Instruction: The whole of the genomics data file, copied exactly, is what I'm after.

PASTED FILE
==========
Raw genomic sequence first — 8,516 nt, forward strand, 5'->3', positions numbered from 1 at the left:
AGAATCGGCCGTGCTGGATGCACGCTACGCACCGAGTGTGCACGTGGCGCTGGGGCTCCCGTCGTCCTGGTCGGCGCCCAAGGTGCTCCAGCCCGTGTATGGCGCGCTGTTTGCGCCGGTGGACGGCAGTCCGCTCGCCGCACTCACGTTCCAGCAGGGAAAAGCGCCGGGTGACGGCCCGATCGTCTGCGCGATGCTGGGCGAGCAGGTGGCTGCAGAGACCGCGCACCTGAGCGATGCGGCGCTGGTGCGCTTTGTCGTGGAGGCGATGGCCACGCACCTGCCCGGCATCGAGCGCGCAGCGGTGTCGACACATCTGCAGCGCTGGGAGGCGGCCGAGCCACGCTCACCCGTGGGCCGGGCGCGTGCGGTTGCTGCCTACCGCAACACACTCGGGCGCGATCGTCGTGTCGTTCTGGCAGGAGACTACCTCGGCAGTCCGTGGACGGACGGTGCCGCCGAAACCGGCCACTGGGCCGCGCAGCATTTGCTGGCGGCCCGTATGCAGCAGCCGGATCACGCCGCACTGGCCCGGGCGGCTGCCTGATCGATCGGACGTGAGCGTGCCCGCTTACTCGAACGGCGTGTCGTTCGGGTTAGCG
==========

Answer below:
Raw genomic sequence first — 8,516 nt, forward strand, 5'->3', positions numbered from 1 at the left:
AGAATCGGCCGTGCTGGATGCACGCTACGCACCGAGTGTGCACGTGGCGCTGGGGCTCCCGTCGTCCTGGTCGGCGCCCAAGGTGCTCCAGCCCGTGTATGGCGCGCTGTTTGCGCCGGTGGACGGCAGTCCGCTCGCCGCACTCACGTTCCAGCAGGGAAAAGCGCCGGGTGACGGCCCGATCGTCTGCGCGATGCTGGGCGAGCAGGTGGCTGCAGAGACCGCGCACCTGAGCGATGCGGCGCTGGTGCGCTTTGTCGTGGAGGCGATGGCCACGCACCTGCCCGGCATCGAGCGCGCAGCGGTGTCGACACATCTGCAGCGCTGGGAGGCGGCCGAGCCACGCTCACCCGTGGGCCGGGCGCGTGCGGTTGCTGCCTACCGCAACACACTCGGGCGCGATCGTCGTGTCGTTCTGGCAGGAGACTACCTCGGCAGTCCGTGGACGGACGGTGCCGCCGAAACCGGCCACTGGGCCGCGCAGCATTTGCTGGCGGCCCGTATGCAGCAGCCGGATCACGCCGCACTGGCCCGGGCGGCTGCCTGATCGATCGGACGTGAGCGTGCCCGCTTACTCGAACGGCGTGTCGTTCGGGTTAGCG